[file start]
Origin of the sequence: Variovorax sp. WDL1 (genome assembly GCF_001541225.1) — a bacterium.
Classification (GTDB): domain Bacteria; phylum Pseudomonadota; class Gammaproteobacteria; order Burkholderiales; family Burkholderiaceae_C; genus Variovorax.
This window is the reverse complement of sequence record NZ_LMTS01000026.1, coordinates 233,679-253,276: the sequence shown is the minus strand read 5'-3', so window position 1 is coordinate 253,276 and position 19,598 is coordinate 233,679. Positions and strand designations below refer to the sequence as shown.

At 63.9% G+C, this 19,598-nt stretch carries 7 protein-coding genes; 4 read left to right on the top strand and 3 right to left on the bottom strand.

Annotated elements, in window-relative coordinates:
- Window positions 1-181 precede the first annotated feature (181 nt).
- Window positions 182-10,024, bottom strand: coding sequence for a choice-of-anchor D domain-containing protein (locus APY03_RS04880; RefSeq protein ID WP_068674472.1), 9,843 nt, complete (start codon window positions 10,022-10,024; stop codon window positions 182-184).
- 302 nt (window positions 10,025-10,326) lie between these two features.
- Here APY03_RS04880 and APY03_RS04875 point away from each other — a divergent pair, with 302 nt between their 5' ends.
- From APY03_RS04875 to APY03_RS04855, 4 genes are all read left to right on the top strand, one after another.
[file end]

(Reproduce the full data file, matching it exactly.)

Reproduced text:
Origin of the sequence: Variovorax sp. WDL1 (genome assembly GCF_001541225.1) — a bacterium.
Classification (GTDB): domain Bacteria; phylum Pseudomonadota; class Gammaproteobacteria; order Burkholderiales; family Burkholderiaceae_C; genus Variovorax.
This window is the reverse complement of sequence record NZ_LMTS01000026.1, coordinates 233,679-253,276: the sequence shown is the minus strand read 5'-3', so window position 1 is coordinate 253,276 and position 19,598 is coordinate 233,679. Positions and strand designations below refer to the sequence as shown.

At 63.9% G+C, this 19,598-nt stretch carries 7 protein-coding genes; 4 read left to right on the top strand and 3 right to left on the bottom strand.

Annotated elements, in window-relative coordinates:
- Window positions 1-181 precede the first annotated feature (181 nt).
- Window positions 182-10,024, bottom strand: coding sequence for a choice-of-anchor D domain-containing protein (locus APY03_RS04880; RefSeq protein ID WP_068674472.1), 9,843 nt, complete (start codon window positions 10,022-10,024; stop codon window positions 182-184).
- 302 nt (window positions 10,025-10,326) lie between these two features.
- Here APY03_RS04880 and APY03_RS04875 point away from each other — a divergent pair, with 302 nt between their 5' ends.
- From APY03_RS04875 to APY03_RS04855, 4 genes are all read left to right on the top strand, one after another.